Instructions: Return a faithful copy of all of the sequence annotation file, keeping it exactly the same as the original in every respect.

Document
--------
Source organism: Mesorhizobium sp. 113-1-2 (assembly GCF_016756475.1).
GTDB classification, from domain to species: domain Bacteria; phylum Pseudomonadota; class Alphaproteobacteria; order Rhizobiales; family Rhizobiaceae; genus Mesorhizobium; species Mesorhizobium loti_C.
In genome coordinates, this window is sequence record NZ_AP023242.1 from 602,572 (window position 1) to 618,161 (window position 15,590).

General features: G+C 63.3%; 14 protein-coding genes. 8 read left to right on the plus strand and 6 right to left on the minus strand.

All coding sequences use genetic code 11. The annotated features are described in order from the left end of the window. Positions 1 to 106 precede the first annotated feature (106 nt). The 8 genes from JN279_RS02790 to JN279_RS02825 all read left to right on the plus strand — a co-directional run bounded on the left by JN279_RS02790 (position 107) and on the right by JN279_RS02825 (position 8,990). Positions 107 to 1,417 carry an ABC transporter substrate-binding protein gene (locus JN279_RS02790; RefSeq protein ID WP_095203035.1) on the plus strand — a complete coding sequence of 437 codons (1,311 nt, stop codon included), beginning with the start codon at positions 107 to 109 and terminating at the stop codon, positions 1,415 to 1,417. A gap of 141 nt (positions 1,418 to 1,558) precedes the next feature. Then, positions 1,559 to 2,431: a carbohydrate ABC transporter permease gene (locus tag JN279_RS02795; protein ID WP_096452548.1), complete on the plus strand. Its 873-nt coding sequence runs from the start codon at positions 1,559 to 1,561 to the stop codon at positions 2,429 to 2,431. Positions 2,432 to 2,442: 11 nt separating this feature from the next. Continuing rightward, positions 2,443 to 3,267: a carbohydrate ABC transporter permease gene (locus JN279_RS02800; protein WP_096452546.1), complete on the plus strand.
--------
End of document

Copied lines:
Source organism: Mesorhizobium sp. 113-1-2 (assembly GCF_016756475.1).
GTDB classification, from domain to species: domain Bacteria; phylum Pseudomonadota; class Alphaproteobacteria; order Rhizobiales; family Rhizobiaceae; genus Mesorhizobium; species Mesorhizobium loti_C.
In genome coordinates, this window is sequence record NZ_AP023242.1 from 602,572 (window position 1) to 618,161 (window position 15,590).

General features: G+C 63.3%; 14 protein-coding genes. 8 read left to right on the plus strand and 6 right to left on the minus strand.

All coding sequences use genetic code 11. The annotated features are described in order from the left end of the window. Positions 1 to 106 precede the first annotated feature (106 nt). The 8 genes from JN279_RS02790 to JN279_RS02825 all read left to right on the plus strand — a co-directional run bounded on the left by JN279_RS02790 (position 107) and on the right by JN279_RS02825 (position 8,990). Positions 107 to 1,417 carry an ABC transporter substrate-binding protein gene (locus JN279_RS02790; RefSeq protein ID WP_095203035.1) on the plus strand — a complete coding sequence of 437 codons (1,311 nt, stop codon included), beginning with the start codon at positions 107 to 109 and terminating at the stop codon, positions 1,415 to 1,417. A gap of 141 nt (positions 1,418 to 1,558) precedes the next feature. Then, positions 1,559 to 2,431: a carbohydrate ABC transporter permease gene (locus tag JN279_RS02795; protein ID WP_096452548.1), complete on the plus strand. Its 873-nt coding sequence runs from the start codon at positions 1,559 to 1,561 to the stop codon at positions 2,429 to 2,431. Positions 2,432 to 2,442: 11 nt separating this feature from the next. Continuing rightward, positions 2,443 to 3,267: a carbohydrate ABC transporter permease gene (locus JN279_RS02800; protein WP_096452546.1), complete on the plus strand.